You Could Cash In on Your Leased Car Thanks to the Pandemic
As an unforeseen byproduct of the global coronavirus pandemic, there may be thousands of dollars lurking in the trunk of your leased car. Not literally, of course, but lend an ear to Edmunds’ Executive Director of Insights Jessica Caldwell. Caldwell explains that due to the recent hike in used car values, leased cars may be worth more today than originally estimated.
“Most consumers likely aren’t aware that there are alternatives to turning in their leased vehicle, let alone that they might be able to turn it into cash,” Caldwell explains. “There’s unusually strong demand in the used vehicle market right now, and prices and values are running high.”
To put it in even plainer terms, the pandemic has put a crimp on the supply of new cars, causing used car values to be higher than normal. Used car values being higher than normal means there’s the possibility that your leased vehicle’s “street value” might be significantly higher than the dealer’s pre-determined buyout price—basically what the finance company/dealer estimated it would be worth today when you first signed the lease.
“If you have a lease return coming up in the next few months, the smart thing to do right now would be to check if you have equity in your vehicle because there’s a good possibility that you could trade it in to offset the cost of a new car or sell it for a nice chunk of change,” she added.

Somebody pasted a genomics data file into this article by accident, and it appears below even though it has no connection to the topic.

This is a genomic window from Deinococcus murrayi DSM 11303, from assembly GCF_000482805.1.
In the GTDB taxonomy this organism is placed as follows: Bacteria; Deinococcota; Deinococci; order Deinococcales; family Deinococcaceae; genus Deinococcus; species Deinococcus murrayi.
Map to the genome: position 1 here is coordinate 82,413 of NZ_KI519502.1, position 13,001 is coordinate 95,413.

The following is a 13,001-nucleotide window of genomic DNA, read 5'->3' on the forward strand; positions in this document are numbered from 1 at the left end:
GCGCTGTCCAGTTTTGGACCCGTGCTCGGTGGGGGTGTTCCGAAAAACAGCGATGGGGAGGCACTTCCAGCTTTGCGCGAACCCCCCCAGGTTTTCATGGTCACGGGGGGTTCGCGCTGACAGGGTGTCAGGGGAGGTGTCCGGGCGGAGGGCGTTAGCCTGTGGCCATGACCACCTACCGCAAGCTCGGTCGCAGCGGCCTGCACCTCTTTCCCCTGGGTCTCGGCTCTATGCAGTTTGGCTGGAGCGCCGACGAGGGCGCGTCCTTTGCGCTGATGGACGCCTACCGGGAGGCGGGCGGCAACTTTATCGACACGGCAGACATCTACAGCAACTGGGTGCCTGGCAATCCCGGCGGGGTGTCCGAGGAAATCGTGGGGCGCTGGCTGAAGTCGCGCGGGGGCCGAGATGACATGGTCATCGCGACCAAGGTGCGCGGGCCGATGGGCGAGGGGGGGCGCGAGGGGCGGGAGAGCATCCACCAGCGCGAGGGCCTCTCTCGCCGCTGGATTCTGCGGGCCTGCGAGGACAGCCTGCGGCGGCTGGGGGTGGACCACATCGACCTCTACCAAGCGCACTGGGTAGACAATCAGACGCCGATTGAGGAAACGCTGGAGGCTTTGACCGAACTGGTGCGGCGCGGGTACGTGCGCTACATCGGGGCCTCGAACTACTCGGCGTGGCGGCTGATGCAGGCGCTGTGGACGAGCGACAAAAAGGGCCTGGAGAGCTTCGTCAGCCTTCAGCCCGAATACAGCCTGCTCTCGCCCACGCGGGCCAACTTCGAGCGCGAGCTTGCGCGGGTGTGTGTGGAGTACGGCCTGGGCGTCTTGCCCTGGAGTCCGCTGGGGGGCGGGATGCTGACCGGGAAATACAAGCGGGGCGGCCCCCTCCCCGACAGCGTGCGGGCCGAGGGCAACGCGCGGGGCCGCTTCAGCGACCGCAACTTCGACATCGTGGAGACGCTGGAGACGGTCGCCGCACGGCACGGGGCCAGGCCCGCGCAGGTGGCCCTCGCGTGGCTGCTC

If your car’s “street value” is indeed higher than the buyout figure, that means you have equity. If you have equity, you have the opportunity to buy out your lease and then sell it to a third party, (hopefully) making a tidy profit. That cash is then yours to bank, put towards a new car, or pre-order a PlayStation 5 with. Do whatever you want with it. It’s your cash.
Edmunds has even put together a nice and handy infographic found here that lays out in more detail how and whether or not this would work for your specific situation. But those paying attention will have already spotted a couple of caveats with this strategy.
First, you’re gonna need the cash on-hand to buy the car out, an amount that’s typically in the tens of thousands. Not only that, but you’ll have to be comfortable tying that cash into a depreciating asset for however long it’ll take to sell the car. And then you have to deal with the matter of actually selling the thing.
“Most people probably don’t have tens of thousands of dollars on hand to buy out their leased vehicle or want to arrange financing to just turn around and sell it, and then on top of that be willing to go through the stress of a private-party sale given current health and safety concerns,” said Edmunds’ Senior Manager of Insights Ivan Drury. “You might not get the maximum amount for your leased vehicle if you trade it in to a dealership toward your next car purchase or sell it for cash with an online offer on Edmunds, but you’ll certainly save yourself the hassle and paperwork.”
There’s no such thing as a free lunch, folks.
That said, the buying-and-selling experts at Edmunds have released a list of 2017 models (typical leases last around three years) that expect to yield the most from this strategy, taking the difference between their average buyout prices and average private sale prices.
Interestingly, while the top-profiting “mainstream” vehicles aren’t technically considered luxury cars, most appear to be somewhat superfluous in spirit and, for some reason, staunchly American, with the list mostly populated with pickup trucks, muscle cars, and Jeeps. No one appears to be making much money on their leased Nissan Sentra, is what I’m trying to say.
On the luxury side, the winners are big Benzes, Lexus products of varying size, and Porsches with the Panamera and 911 breaking five digits in average potential profit.
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